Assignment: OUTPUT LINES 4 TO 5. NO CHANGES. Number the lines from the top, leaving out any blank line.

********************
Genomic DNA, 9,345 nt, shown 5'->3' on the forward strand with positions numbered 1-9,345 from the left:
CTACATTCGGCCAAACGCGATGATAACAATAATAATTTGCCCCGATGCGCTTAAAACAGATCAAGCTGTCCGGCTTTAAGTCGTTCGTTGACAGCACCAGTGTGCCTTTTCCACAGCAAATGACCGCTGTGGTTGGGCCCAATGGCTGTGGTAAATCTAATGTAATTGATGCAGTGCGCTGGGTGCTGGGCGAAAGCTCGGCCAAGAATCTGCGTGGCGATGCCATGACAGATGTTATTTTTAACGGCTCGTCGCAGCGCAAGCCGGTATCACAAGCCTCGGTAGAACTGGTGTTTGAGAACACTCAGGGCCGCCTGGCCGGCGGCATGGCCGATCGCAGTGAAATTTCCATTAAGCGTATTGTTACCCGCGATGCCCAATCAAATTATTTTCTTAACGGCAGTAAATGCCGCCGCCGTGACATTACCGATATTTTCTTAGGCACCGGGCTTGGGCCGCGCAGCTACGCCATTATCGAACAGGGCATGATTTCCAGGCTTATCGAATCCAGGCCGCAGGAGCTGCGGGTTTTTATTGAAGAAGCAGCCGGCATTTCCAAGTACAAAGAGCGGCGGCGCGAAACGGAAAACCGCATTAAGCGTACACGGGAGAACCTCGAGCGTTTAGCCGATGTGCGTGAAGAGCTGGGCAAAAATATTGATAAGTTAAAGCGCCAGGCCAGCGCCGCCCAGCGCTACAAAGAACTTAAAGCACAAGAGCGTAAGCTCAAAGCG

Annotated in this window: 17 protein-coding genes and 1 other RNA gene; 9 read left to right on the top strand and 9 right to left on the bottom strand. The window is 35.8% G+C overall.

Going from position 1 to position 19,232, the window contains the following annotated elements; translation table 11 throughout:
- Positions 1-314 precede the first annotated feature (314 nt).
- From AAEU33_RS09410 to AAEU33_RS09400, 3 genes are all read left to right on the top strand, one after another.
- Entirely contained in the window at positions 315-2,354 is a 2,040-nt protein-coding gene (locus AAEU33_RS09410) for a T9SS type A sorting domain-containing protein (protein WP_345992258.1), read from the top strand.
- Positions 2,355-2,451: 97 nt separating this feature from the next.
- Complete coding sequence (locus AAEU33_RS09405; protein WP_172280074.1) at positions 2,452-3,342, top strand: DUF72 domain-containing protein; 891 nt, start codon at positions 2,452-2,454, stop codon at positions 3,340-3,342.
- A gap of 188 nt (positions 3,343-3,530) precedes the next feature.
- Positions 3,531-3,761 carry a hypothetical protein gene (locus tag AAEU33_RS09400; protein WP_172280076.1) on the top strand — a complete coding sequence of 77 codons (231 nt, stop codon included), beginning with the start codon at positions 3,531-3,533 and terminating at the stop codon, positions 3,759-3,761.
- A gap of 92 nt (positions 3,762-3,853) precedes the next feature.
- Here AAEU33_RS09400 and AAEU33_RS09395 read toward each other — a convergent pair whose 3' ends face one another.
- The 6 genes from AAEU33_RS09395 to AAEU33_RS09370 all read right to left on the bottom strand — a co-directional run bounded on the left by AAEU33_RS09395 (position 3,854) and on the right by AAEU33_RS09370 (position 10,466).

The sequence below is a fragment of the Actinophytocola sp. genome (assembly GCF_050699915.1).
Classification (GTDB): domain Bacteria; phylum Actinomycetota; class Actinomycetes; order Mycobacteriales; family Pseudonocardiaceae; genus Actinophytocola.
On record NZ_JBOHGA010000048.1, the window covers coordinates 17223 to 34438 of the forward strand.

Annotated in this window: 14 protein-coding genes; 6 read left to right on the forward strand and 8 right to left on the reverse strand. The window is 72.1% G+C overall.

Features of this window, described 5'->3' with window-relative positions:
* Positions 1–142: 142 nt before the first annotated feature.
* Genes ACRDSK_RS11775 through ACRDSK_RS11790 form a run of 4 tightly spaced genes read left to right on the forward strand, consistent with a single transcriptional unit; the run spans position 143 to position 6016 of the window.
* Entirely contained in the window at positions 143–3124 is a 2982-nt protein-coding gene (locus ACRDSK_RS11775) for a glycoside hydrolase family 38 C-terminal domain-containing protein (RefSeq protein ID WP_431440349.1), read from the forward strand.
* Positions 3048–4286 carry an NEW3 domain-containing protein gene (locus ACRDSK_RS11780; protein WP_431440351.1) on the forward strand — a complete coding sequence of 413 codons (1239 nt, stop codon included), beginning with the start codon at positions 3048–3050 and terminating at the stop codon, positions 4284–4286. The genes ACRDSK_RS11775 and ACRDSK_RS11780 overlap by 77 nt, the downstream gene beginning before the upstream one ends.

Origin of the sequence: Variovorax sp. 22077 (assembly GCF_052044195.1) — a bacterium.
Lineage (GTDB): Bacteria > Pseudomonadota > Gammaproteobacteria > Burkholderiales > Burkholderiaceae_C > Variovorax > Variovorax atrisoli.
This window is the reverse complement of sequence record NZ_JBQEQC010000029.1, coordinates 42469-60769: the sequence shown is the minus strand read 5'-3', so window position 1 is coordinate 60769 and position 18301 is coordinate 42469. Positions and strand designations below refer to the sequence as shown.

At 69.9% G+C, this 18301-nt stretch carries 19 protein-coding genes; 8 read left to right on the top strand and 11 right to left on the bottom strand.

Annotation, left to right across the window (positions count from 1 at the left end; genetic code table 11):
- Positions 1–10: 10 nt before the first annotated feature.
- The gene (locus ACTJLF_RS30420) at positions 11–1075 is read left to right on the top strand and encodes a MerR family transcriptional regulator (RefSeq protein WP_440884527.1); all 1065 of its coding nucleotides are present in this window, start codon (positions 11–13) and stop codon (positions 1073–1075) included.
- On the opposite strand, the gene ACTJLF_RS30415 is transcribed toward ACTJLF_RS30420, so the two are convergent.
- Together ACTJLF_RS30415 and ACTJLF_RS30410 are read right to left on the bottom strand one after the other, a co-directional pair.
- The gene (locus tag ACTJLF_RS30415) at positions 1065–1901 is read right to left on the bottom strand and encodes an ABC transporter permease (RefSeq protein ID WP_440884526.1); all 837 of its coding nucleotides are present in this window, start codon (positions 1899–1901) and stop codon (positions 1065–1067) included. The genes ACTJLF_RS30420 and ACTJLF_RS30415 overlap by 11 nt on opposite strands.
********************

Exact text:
Going from position 1 to position 19,232, the window contains the following annotated elements; translation table 11 throughout:
- Positions 1-314 precede the first annotated feature (314 nt).